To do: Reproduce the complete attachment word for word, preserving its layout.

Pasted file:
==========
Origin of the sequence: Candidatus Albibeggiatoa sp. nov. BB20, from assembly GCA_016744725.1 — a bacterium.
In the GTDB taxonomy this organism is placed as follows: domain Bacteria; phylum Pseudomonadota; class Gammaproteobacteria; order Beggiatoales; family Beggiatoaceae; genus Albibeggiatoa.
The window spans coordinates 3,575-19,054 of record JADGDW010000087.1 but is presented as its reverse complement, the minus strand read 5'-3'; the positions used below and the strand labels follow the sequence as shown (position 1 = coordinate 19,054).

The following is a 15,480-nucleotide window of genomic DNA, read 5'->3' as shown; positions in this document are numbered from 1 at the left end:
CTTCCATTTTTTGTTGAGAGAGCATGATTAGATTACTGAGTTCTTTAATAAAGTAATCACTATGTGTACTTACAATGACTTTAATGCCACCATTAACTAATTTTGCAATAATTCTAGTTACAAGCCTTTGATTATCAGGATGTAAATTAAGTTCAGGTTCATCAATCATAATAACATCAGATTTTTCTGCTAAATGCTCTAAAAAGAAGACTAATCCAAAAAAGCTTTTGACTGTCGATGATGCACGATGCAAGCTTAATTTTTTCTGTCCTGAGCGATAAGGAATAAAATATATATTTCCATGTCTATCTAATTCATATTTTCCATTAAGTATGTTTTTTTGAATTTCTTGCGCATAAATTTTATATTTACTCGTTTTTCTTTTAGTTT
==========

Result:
Origin of the sequence: Candidatus Albibeggiatoa sp. nov. BB20, from assembly GCA_016744725.1 — a bacterium.
In the GTDB taxonomy this organism is placed as follows: domain Bacteria; phylum Pseudomonadota; class Gammaproteobacteria; order Beggiatoales; family Beggiatoaceae; genus Albibeggiatoa.
The window spans coordinates 3,575-19,054 of record JADGDW010000087.1 but is presented as its reverse complement, the minus strand read 5'-3'; the positions used below and the strand labels follow the sequence as shown (position 1 = coordinate 19,054).

The following is a 15,480-nucleotide window of genomic DNA, read 5'->3' as shown; positions in this document are numbered from 1 at the left end:
CTTCCATTTTTTGTTGAGAGAGCATGATTAGATTACTGAGTTCTTTAATAAAGTAATCACTATGTGTACTTACAATGACTTTAATGCCACCATTAACTAATTTTGCAATAATTCTAGTTACAAGCCTTTGATTATCAGGATGTAAATTAAGTTCAGGTTCATCAATCATAATAACATCAGATTTTTCTGCTAAATGCTCTAAAAAGAAGACTAATCCAAAAAAGCTTTTGACTGTCGATGATGCACGATGCAAGCTTAATTTTTTCTGTCCTGAGCGATAAGGAATAAAATATATATTTCCATGTCTATCTAATTCATATTTTCCATTAAGTATGTTTTTTTGAATTTCTTGCGCATAAATTTTATATTTACTCGTTTTTCTTTTAGTTT